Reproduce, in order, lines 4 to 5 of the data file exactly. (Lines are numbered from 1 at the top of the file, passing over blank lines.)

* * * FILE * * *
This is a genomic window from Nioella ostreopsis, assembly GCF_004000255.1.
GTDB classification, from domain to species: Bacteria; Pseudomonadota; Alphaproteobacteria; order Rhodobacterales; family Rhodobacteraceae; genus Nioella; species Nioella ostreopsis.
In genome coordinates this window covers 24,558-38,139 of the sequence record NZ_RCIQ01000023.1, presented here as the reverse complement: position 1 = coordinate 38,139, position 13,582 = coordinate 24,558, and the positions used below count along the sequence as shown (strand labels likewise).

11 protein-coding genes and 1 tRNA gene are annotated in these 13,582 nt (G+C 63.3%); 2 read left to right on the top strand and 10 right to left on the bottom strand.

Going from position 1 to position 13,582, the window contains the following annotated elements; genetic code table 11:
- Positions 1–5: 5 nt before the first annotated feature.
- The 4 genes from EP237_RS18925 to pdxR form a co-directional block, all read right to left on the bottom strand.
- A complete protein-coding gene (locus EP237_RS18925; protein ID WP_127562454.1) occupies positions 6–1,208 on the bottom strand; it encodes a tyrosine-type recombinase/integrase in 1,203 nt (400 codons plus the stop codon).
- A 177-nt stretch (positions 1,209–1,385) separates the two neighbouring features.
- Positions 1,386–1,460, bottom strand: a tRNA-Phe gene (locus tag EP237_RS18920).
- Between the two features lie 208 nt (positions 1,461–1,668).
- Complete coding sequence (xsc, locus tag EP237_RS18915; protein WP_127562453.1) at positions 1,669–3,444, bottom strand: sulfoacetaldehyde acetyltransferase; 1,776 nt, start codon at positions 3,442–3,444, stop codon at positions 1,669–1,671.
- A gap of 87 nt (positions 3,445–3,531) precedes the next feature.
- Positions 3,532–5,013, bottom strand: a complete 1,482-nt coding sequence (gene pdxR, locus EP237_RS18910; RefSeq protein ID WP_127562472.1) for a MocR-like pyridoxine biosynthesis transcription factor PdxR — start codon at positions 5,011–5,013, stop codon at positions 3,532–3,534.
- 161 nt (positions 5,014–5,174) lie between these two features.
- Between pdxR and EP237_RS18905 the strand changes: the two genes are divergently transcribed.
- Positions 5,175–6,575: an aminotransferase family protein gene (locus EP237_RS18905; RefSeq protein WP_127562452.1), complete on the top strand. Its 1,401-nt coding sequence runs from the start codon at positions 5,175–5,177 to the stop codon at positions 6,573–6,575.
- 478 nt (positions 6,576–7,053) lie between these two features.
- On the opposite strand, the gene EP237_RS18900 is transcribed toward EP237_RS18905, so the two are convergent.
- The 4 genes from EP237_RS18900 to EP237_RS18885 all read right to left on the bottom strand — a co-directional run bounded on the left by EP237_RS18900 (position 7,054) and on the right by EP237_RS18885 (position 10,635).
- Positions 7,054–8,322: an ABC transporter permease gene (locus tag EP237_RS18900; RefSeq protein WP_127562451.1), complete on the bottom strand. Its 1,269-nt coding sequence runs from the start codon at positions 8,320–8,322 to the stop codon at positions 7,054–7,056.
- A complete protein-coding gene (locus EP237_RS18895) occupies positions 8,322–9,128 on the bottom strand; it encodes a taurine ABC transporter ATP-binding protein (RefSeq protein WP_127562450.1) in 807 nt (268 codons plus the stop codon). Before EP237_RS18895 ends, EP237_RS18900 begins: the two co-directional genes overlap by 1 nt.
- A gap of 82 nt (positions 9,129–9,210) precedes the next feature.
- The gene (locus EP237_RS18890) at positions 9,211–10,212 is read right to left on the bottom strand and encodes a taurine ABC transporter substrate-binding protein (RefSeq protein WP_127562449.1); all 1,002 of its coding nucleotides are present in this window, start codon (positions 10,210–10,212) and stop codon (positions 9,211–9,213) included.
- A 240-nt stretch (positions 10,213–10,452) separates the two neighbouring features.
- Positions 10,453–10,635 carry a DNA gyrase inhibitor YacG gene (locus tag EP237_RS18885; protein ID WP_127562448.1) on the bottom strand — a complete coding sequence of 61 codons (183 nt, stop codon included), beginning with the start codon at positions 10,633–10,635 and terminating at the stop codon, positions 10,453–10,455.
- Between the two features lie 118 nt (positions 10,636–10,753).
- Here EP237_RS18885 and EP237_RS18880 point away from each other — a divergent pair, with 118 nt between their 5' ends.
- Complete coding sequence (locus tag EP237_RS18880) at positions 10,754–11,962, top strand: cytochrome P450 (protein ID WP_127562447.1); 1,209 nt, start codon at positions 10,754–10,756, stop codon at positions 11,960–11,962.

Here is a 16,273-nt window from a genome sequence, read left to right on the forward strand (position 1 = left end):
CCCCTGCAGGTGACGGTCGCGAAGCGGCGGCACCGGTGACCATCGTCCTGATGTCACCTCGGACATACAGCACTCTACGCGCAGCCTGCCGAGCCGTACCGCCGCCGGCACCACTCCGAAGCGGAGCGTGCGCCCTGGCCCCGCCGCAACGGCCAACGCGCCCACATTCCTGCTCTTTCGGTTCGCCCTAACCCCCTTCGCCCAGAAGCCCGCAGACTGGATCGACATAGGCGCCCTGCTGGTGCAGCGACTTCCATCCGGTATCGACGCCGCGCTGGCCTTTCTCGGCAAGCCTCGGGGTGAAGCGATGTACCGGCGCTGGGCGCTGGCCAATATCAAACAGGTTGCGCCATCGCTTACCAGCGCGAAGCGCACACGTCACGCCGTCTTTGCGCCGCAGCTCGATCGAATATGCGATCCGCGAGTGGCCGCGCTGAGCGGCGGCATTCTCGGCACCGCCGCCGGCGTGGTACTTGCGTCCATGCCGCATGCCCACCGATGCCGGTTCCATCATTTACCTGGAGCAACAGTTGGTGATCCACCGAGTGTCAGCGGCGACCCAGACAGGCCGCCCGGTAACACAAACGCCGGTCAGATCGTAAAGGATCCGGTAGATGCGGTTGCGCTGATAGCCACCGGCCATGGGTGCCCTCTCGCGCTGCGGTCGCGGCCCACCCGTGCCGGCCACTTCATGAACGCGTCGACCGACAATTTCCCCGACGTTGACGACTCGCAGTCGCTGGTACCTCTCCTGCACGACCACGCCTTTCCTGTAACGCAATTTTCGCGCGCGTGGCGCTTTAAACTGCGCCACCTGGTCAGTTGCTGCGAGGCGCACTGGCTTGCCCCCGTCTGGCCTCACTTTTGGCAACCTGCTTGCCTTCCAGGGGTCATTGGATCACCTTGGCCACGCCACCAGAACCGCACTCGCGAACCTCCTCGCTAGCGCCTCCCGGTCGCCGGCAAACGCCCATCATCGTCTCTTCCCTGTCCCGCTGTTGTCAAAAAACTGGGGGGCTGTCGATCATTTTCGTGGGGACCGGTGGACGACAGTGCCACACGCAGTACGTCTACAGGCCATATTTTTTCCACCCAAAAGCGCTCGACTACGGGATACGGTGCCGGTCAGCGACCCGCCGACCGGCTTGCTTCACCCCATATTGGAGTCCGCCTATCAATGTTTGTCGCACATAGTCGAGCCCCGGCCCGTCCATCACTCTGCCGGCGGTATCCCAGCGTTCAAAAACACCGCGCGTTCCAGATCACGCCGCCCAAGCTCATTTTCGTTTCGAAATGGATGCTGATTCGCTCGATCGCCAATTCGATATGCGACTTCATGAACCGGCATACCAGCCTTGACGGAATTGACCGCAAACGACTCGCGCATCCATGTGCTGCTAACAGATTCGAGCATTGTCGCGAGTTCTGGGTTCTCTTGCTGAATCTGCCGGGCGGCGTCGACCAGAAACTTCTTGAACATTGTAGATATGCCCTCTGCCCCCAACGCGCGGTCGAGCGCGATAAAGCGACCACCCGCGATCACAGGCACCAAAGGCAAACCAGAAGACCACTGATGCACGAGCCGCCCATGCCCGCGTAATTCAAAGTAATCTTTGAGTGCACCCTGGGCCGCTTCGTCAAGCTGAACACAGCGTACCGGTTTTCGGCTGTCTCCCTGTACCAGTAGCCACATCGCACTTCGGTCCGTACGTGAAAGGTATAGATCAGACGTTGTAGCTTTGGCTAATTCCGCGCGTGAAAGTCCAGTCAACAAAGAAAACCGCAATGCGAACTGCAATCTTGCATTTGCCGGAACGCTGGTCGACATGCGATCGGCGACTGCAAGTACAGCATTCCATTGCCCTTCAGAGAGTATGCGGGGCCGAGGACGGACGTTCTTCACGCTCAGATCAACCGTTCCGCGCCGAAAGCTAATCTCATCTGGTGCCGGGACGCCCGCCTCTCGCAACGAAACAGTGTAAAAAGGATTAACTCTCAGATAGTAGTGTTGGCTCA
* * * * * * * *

11 protein-coding genes and 1 tRNA gene are annotated in these 13,582 nt (G+C 63.3%); 2 read left to right on the top strand and 10 right to left on the bottom strand.

Going from position 1 to position 13,582, the window contains the following annotated elements; genetic code table 11: